Why Students Need More Exposure to Game Theory
Are your students playing enough games?
Odd question to ask in this day and age of Common Core State Standards, high-stakes testing and the endless drumbeat about student performance, but I can’t get rid of the nagging feeling that somehow we’re missing something in the classroom.
I visit many classrooms and while I see many opportunities for children to experience direct instruction and to work together in class, I don’t see a lot of healthy head-to-head competition between children. Specifically, I don’t see them playing board or card games.
This leads me to wonder about the role of game theory in the classroom, and to ask if perhaps we need more of it.
Games theory is the study of strategic decision-making. While this sounds like heady stuff for a classroom, I think teaching children how to make reasoned and logical decisions is as important as helping them master literacy and numeracy. In an increasingly complex world with multiple sources of information to sift through and seemingly endless options, you’ll be doing your students a tremendous favor by teaching them some of the basic games that help to sharpen their minds and to anticipate outcomes. How to get in the game:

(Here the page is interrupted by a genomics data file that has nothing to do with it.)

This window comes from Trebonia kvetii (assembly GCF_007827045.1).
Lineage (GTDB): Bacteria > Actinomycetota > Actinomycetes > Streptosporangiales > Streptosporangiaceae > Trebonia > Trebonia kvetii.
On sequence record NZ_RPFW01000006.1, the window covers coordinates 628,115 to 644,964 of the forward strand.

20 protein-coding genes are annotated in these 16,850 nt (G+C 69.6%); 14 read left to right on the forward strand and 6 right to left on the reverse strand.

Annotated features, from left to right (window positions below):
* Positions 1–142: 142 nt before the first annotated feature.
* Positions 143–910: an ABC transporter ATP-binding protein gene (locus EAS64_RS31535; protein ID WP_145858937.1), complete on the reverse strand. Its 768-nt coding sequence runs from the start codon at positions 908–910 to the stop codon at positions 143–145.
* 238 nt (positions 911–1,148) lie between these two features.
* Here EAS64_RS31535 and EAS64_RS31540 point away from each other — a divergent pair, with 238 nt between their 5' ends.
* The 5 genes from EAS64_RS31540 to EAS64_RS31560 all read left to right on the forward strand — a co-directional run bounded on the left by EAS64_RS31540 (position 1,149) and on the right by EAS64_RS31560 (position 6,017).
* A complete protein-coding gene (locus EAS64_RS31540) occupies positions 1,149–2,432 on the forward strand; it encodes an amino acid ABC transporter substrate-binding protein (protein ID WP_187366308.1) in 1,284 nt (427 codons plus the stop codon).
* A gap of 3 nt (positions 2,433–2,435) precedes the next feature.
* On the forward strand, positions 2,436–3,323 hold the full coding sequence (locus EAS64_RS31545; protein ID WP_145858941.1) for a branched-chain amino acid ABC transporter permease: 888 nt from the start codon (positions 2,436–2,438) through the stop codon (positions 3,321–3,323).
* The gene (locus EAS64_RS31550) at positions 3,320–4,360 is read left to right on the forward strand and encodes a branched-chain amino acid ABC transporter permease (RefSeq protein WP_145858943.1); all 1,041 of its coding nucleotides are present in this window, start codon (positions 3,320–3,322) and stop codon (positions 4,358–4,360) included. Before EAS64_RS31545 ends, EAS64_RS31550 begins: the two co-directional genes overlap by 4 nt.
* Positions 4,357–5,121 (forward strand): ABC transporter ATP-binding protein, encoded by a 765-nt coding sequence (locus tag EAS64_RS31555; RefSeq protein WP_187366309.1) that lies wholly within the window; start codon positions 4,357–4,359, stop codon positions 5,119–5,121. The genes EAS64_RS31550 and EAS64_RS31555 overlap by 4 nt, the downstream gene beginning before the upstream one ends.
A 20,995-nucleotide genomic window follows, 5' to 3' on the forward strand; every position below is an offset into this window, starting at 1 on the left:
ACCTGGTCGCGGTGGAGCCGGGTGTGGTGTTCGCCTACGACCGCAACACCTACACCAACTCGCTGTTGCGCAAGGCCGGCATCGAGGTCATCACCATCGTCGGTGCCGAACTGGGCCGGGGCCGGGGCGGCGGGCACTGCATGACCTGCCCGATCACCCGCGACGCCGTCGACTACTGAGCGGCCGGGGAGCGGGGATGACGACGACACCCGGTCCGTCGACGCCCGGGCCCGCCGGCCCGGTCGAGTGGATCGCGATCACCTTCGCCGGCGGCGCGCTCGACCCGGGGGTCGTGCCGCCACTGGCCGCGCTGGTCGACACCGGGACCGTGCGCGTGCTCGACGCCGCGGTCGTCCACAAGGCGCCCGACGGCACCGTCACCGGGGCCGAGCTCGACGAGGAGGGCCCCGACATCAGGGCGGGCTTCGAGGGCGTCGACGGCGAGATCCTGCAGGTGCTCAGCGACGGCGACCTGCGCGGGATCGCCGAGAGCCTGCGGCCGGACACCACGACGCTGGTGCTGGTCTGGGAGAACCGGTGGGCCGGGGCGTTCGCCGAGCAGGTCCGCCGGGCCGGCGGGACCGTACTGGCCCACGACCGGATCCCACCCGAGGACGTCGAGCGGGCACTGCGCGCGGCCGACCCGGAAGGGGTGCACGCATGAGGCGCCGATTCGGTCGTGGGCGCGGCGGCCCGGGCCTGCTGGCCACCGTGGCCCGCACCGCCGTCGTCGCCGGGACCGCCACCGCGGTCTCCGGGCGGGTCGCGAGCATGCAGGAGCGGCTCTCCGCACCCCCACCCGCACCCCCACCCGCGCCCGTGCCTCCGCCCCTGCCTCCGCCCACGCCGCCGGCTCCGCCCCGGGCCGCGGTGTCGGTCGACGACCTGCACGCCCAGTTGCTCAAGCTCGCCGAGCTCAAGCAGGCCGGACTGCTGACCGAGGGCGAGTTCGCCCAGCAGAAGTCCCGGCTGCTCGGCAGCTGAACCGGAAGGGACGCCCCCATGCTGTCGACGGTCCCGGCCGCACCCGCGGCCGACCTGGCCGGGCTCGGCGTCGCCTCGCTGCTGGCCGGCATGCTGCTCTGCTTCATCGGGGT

Start with the classics
You can introduce game theory to your classroom with basic strategy games. After accounting for your students’ developmental level, start with checkers and move on to games such as Othello/Reversi. A simple online search will yield many opportunities to play these games for free.
Don’t be surprised at who succeeds
The ability to think strategically and make analytical decisions may emerge in students who might not have the strongest understanding of literacy and numeracy. Some of the most analytical thinkers have a difficult time in school, so don’t be surprised if “struggling” students show an aptitude at these games.
Teach patience and tolerance
All children need to learn to be a “good winner.” Having the children take part in healthy, head-to-head competition will help them develop the ability to win and lose with grace. I make certain that I’m just as clear with those who may gloat as those who may grow upset that neither behavior will be tolerated.
After spending some time teaching the skills and concepts behind game theory in isolation, you can create opportunities to apply them to works of literature (Why did it make sense for Huck Finn to run away?) and math problems (What’s the game theory approach to purchasing a car?). Your students will enjoy the opportunity to apply a deeper set of skills, as opposed to the simple recitation that many state tests expect of the students.
In my research on this topic, I came across the work of Bruce Bueno De Mesquita, a noted game theorist. His work can’t be purely applied to the classroom, but he makes for interesting reading. Check out his book “The Dictator’s Handbook.”